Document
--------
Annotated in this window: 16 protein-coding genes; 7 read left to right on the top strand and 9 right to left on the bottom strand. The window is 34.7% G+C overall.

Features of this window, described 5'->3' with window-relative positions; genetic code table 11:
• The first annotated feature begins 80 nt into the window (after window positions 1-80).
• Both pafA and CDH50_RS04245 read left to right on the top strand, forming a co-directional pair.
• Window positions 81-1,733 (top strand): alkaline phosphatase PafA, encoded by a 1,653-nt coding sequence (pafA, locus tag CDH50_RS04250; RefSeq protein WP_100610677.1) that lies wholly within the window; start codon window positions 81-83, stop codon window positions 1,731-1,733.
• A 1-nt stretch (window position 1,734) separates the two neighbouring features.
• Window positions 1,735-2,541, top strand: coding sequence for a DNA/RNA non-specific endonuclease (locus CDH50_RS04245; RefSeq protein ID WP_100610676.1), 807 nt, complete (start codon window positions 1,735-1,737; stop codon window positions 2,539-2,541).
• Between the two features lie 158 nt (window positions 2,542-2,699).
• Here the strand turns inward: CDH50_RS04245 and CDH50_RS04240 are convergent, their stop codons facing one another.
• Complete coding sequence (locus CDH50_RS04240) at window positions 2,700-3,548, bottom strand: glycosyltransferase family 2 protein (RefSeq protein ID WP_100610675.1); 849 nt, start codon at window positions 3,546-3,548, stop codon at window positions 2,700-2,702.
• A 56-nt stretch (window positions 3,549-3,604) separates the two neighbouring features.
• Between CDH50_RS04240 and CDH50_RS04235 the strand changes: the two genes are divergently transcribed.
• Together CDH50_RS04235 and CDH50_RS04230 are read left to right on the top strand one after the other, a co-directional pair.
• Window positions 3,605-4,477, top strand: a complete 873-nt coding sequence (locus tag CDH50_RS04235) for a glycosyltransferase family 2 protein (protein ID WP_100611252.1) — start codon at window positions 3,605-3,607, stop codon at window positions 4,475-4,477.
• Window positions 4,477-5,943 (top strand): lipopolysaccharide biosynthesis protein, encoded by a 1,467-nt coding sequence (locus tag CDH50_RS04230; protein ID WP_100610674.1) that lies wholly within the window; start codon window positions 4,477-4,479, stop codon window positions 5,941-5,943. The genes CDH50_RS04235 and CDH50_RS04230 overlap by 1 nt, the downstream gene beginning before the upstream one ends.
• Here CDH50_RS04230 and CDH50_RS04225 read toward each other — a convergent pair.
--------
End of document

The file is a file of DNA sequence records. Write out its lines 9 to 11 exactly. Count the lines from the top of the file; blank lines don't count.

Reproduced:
• Here the strand turns inward: CDH50_RS04245 and CDH50_RS04240 are convergent, their stop codons facing one another.
• Complete coding sequence (locus CDH50_RS04240) at window positions 2,700-3,548, bottom strand: glycosyltransferase family 2 protein (RefSeq protein ID WP_100610675.1); 849 nt, start codon at window positions 3,546-3,548, stop codon at window positions 2,700-2,702.
• A 56-nt stretch (window positions 3,549-3,604) separates the two neighbouring features.